Hydrotherapy for Arthritis

The term "hydrotherapy" refers to any therapy program that uses water on the outside of the body (as opposed to inside of the body—for example, drinking water). Hydrotherapy can take many forms, such as:

  • Sitting in a hot whirlpool to warm up joints
  • Prescribed, supervised physical therapy that takes place in a pool
  • Doing water aerobics or swimming laps to build strength

Hydrotherapy is not limited to people with arthritis or joint injuries. For example, many serious athletes use ice baths to recover from workouts.

Advantages of Hydrotherapy

Many of the advantages of hydrotherapy are due to hydrostatic pressure—water pressing against a submerged body from all sides. Water even exerts force upwards, against gravity, which is why the body feels lighter in water (buoyancy) and may be able to float.

Hydrostatic pressure:

  • Takes stress off weight-bearing joints. Buoyancy in water results in less pressure on joints.
  • Improves blood circulation. Water’s hydrostatic pressure acts as a compression stocking, improving blood circulation.
  • Increases heart function. Improved blood circulation helps the heart work more efficiently, pumping more blood at fewer beats per minute. (An individual’s target heart rate is typically lower in water than on land.)
  • Provides added resistance, which can help build muscle. Even simple movements, such as walking, are more challenging when in waist- or chest-deep water.

In addition to the physical benefits caused by hydrostatic pressure, exercising in water seems to improve mood and emotional well-being. Small research studies suggest that regularly exercising in water may help reduce symptoms of depression and anxiety1-3 and even encourage better sleep.4,5

advertisement

Warmer water may feel better on stiff joints

While water temperature is a matter of personal preference, warmer water is considered better for loosening stiff joints. Pools specifically designated for therapeutic exercise may be kept at higher temperatures than pools primarily used for lap swimming.

See When and Why to Apply Heat to an Arthritic Joint

Swimming ability is not required

Aquatic exercise can be done in waist- or chest-deep water, so swimming skills are not necessarily required. Regardless of swim abilities, an instructor or lifeguard should always be present.

See Water Therapy for Osteoarthritis

Whirlpool Therapy, Hydromassage, and Balneotherapy

Not all forms of hydrotherapy require physical activity. Passive forms of hydrotherapy may reduce pain and loosen stiff joints. They may also be relaxing and improve mood. A few examples include:

  • Sitting in a hot water whirlpool for 5 to 20 minutes warms up stiff joints. It may also be relaxing and improve mood.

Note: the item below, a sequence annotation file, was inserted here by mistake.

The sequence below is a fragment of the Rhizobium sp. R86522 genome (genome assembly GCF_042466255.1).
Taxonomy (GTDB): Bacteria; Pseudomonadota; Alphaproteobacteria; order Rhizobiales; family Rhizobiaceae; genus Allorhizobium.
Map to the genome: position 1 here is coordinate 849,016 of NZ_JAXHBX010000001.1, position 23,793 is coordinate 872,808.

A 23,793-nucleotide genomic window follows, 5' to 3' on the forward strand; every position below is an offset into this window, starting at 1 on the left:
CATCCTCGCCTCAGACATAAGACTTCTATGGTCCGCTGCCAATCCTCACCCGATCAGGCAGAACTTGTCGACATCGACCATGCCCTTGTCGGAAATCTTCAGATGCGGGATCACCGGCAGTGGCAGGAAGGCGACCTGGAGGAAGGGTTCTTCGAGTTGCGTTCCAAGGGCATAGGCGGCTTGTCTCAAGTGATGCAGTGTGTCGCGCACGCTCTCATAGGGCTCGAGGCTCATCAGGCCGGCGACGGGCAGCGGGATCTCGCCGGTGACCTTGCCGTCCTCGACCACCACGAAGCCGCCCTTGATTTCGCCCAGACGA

• Hydromassage, or water massage, typically involves sitting or lying down in a water-jet tub. The water jets can be aimed to apply pressure to stiff and painful areas.
  • Balneotherapy is slightly different than hydrotherapy because it uses mineral waters and muds rather than tap water. While proponents believe the minerals provide added benefits, the science is uncertain.6-8 This type of therapy is typically offered at facilities advertised as medical spas.
advertisement

People with weakened immune systems are advised to ask about facilities’ cleaning and maintenance routines.9

Ultimately, individuals must decide what works best for their bodies and health circumstances. For example, spending time in a hot whirlpool is discouraged if joints are inflamed.

While considered safe, there is not a lot of research for or against passive forms of hydrotherapy. In contrast, active forms of hydrotherapy have established benefits.

References

  • 1.Silva LAD, Tortelli L, Motta J, et al. Effects of aquatic exercise on mental health, functional autonomy and oxidative stress in depressed elderly individuals: A randomized clinical trial. Clinics (Sao Paulo). 2019;74:e322. PMID: 31271585 doi:10.6061/clinics/2019/e322
  • 2.Kim S, Hsu FC, Groban L, Williamson J, Messier S. A pilot study of aquatic prehabilitation in adults with knee osteoarthritis undergoing total knee arthroplasty - short term outcome. BMC Musculoskelet Disord. 2021;22(1):388. Published 2021 Apr 26. PMID: 33902505 doi:10.1186/s12891-021-04253-1
  • 3.Silva LAD, Menguer LDS, Doyenart R, et al. Effect of aquatic exercise on mental health, functional autonomy, and oxidative damages in diabetes elderly individuals [published online ahead of print, 2021 Jun 21]. Int J Environ Health Res. 2021;1-14. PMID: 34152875 doi:10.1080/09603123.2021.1943324
  • 4.Chen LJ, Fox KR, Ku PW, Chang YW. Effects of Aquatic Exercise on Sleep in Older Adults with Mild Sleep Impairment: a Randomized Controlled Trial. Int J Behav Med. 2016;23(4):501-506. doi: 10.1007/s12529-015-9492-0
  • 5.So BCL, Kwok SC, Lee PH. Effect of Aquatic Exercise on Sleep Efficiency of Adults With Chronic Musculoskeletal Pain [published online ahead of print, 2021 Jun 30]. J Phys Act Health. 2021;1-9. DOI: 10.1123/jpah.2020-0476
  • 6.Cozzi F, Ciprian L, Carrara M, et al. Balneotherapy in chronic inflammatory rheumatic diseases-a narrative review. Int J Biometeorol. 2018;62(12):2065-2071. doi:10.1007/s00484-018-1618-z
  • 7.Santos I, Cantista P, Vasconcelos C. Balneotherapy in rheumatoid arthritis-a systematic review. Int J Biometeorol. 2016;60(8):1287-1301. doi:10.1007/s00484-015-1108-5
  • 8.Verhagen AP, Bierma-Zeinstra SM, Boers M, et al. Balneotherapy (or spa therapy) for rheumatoid arthritis. Cochrane Database Syst Rev. 2015;2015(4):CD000518. Published 2015 Apr 11. PMID: 25862243 doi:10.1002/14651858.CD000518.pub2
  • 9.Hlavsa MC, Aluko SK, Miller AD, et al. Outbreaks Associated with Treated Recreational Water - United States, 2015-2019. MMWR Morb Mortal Wkly Rep. 2021;70(20):733-738. Published 2021 May 21. PMID: 34014907 doi:10.15585/mmwr.mm7020a1
Pages: